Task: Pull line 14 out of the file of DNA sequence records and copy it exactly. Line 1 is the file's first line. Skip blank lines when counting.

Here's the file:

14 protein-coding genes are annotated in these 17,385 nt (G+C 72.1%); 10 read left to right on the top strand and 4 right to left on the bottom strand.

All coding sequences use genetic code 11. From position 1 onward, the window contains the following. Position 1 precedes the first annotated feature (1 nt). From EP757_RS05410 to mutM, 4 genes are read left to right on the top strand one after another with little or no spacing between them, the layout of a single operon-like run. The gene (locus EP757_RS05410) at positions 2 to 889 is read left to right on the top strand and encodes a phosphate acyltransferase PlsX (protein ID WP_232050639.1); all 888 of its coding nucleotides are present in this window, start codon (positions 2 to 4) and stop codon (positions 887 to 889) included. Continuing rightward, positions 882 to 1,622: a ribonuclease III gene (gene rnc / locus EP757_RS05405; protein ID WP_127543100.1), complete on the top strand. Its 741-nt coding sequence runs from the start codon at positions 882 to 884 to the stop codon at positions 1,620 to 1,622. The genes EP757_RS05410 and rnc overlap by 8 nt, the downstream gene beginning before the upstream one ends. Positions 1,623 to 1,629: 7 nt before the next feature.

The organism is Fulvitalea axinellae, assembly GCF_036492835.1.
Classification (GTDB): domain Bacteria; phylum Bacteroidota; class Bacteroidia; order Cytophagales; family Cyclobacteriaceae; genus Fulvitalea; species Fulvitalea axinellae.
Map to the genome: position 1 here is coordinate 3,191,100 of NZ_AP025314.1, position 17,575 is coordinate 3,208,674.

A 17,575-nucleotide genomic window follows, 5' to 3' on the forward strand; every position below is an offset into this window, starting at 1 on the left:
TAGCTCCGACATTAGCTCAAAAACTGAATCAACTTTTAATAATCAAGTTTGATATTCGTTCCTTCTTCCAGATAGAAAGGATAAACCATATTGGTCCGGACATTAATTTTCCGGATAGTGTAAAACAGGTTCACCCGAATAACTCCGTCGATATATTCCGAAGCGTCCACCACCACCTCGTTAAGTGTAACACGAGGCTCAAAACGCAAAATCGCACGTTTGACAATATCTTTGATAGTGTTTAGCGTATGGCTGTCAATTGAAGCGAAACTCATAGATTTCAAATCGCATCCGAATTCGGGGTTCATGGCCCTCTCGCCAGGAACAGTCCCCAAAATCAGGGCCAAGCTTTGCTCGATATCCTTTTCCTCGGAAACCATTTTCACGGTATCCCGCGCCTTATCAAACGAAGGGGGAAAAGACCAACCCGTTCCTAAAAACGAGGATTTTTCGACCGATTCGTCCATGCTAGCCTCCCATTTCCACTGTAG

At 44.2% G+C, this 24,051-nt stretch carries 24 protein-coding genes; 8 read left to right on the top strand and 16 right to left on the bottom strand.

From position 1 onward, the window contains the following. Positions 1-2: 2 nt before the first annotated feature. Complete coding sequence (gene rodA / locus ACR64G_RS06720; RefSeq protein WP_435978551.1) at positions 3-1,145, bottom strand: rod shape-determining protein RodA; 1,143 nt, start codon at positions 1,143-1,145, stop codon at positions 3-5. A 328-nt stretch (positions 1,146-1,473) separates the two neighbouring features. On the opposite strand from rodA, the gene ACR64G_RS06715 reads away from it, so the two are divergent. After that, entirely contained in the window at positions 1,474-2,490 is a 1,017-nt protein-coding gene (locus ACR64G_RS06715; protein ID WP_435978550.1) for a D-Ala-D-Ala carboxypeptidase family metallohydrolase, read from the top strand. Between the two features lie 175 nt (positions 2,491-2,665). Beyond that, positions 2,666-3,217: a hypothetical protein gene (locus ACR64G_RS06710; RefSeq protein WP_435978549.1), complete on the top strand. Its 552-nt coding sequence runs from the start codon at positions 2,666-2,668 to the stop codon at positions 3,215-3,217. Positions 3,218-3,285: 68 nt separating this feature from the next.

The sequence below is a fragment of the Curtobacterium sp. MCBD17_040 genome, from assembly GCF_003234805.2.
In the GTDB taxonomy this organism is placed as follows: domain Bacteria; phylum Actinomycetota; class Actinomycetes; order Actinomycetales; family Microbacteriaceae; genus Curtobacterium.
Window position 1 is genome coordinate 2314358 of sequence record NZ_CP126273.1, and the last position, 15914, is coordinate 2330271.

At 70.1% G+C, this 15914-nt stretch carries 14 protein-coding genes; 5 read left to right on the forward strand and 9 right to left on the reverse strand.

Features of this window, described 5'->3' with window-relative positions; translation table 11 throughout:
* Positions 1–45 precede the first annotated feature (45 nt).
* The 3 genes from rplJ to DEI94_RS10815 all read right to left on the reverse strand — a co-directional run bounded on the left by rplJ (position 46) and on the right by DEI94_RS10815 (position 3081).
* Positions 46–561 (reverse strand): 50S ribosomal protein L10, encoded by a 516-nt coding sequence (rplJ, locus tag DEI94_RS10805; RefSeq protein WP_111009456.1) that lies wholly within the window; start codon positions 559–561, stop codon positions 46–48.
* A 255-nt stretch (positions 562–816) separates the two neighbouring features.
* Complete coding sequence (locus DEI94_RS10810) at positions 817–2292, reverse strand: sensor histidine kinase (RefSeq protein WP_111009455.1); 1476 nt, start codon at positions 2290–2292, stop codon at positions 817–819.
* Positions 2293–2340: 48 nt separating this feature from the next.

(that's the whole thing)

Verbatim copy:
Features of this window, described 5'->3' with window-relative positions; translation table 11 throughout: